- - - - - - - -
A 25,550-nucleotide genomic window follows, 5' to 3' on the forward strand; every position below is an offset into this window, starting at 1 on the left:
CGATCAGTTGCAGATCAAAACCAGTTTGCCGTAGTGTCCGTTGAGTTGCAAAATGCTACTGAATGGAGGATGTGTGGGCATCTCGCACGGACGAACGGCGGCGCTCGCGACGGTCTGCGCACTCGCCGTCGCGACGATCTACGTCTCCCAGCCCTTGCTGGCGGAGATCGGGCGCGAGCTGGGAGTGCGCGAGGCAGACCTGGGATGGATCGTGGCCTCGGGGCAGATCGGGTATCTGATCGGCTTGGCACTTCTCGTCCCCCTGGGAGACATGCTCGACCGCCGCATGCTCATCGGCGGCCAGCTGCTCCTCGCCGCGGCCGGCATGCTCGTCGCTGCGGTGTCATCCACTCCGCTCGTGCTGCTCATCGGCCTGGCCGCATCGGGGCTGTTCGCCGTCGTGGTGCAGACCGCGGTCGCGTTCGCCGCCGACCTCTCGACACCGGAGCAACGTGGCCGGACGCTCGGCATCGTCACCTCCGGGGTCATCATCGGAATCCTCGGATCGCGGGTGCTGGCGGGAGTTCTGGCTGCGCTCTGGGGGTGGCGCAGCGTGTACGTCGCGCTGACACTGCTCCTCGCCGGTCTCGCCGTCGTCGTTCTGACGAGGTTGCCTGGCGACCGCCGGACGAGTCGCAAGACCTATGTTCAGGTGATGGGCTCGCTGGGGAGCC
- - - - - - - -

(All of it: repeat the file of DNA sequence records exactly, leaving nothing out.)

A 25,550-nucleotide genomic window follows, 5' to 3' on the forward strand; every position below is an offset into this window, starting at 1 on the left:
CGATCAGTTGCAGATCAAAACCAGTTTGCCGTAGTGTCCGTTGAGTTGCAAAATGCTACTGAATGGAGGATGTGTGGGCATCTCGCACGGACGAACGGCGGCGCTCGCGACGGTCTGCGCACTCGCCGTCGCGACGATCTACGTCTCCCAGCCCTTGCTGGCGGAGATCGGGCGCGAGCTGGGAGTGCGCGAGGCAGACCTGGGATGGATCGTGGCCTCGGGGCAGATCGGGTATCTGATCGGCTTGGCACTTCTCGTCCCCCTGGGAGACATGCTCGACCGCCGCATGCTCATCGGCGGCCAGCTGCTCCTCGCCGCGGCCGGCATGCTCGTCGCTGCGGTGTCATCCACTCCGCTCGTGCTGCTCATCGGCCTGGCCGCATCGGGGCTGTTCGCCGTCGTGGTGCAGACCGCGGTCGCGTTCGCCGCCGACCTCTCGACACCGGAGCAACGTGGCCGGACGCTCGGCATCGTCACCTCCGGGGTCATCATCGGAATCCTCGGATCGCGGGTGCTGGCGGGAGTTCTGGCTGCGCTCTGGGGGTGGCGCAGCGTGTACGTCGCGCTGACACTGCTCCTCGCCGGTCTCGCCGTCGTCGTTCTGACGAGGTTGCCTGGCGACCGCCGGACGAGTCGCAAGACCTATGTTCAGGTGATGGGCTCGCTGGGGAGCC